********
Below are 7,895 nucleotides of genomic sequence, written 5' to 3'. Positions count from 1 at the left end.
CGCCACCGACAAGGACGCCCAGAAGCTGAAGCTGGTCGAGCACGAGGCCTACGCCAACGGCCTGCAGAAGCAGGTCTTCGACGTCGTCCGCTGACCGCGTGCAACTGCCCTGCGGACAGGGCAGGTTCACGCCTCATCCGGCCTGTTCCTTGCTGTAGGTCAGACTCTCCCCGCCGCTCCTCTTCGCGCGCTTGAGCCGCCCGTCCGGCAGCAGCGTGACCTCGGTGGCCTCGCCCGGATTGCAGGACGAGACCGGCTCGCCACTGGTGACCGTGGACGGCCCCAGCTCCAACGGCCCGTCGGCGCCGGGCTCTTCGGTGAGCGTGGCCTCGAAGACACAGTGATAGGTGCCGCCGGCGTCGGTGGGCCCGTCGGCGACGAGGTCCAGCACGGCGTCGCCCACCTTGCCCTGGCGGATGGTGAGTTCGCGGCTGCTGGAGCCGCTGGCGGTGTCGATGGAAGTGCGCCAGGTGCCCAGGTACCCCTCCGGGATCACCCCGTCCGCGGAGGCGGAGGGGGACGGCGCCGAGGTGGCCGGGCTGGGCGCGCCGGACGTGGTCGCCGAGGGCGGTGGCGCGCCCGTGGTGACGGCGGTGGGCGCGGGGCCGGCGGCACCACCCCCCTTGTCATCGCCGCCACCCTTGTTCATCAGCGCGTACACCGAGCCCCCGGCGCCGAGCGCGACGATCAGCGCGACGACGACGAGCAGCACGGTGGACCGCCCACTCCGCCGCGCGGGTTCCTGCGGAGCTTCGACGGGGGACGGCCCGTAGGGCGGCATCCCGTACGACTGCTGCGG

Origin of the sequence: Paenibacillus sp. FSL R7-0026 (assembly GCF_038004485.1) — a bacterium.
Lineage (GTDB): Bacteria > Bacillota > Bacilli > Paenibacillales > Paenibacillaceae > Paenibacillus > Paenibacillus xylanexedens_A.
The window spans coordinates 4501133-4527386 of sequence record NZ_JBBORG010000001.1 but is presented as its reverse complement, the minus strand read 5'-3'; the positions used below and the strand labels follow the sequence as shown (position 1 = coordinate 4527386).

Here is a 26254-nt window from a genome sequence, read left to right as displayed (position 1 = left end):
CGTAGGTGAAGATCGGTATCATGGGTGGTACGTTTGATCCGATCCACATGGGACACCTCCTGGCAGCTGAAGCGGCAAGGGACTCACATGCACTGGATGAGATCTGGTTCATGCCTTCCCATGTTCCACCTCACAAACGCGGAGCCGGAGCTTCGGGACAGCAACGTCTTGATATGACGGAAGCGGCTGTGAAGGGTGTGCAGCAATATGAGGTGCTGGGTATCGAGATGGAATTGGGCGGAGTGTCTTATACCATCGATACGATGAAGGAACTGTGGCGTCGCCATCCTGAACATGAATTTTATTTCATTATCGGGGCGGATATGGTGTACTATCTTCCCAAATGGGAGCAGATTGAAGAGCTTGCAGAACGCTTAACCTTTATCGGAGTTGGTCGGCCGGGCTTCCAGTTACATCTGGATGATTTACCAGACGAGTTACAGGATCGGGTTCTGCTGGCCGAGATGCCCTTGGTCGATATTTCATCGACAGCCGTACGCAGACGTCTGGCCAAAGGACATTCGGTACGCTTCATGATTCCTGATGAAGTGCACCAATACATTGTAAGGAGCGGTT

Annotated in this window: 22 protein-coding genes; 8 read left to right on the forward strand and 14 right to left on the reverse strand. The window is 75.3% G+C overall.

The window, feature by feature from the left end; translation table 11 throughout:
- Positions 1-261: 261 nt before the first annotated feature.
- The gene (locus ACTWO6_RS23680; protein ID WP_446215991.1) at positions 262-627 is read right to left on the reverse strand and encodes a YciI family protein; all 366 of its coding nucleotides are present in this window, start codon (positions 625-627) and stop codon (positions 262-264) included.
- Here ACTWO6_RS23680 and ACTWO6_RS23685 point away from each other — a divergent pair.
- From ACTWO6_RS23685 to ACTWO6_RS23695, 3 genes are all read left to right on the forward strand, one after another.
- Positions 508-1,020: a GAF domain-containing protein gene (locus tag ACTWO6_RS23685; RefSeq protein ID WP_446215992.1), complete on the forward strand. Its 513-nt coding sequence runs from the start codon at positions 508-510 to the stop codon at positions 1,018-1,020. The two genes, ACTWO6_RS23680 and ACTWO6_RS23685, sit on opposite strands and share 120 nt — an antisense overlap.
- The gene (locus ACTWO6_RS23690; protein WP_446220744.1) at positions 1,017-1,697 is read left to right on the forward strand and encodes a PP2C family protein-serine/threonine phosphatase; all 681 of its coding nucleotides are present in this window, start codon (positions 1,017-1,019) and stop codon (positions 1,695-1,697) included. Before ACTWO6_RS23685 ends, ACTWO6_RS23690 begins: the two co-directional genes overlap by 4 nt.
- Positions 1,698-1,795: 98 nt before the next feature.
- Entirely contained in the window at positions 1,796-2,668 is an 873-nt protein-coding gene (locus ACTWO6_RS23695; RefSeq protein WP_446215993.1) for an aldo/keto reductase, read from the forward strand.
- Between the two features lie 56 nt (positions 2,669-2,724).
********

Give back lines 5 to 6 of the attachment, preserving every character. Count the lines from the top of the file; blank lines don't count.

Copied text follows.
The window spans coordinates 4501133-4527386 of sequence record NZ_JBBORG010000001.1 but is presented as its reverse complement, the minus strand read 5'-3'; the positions used below and the strand labels follow the sequence as shown (position 1 = coordinate 4527386).

Here is a 26254-nt window from a genome sequence, read left to right as displayed (position 1 = left end):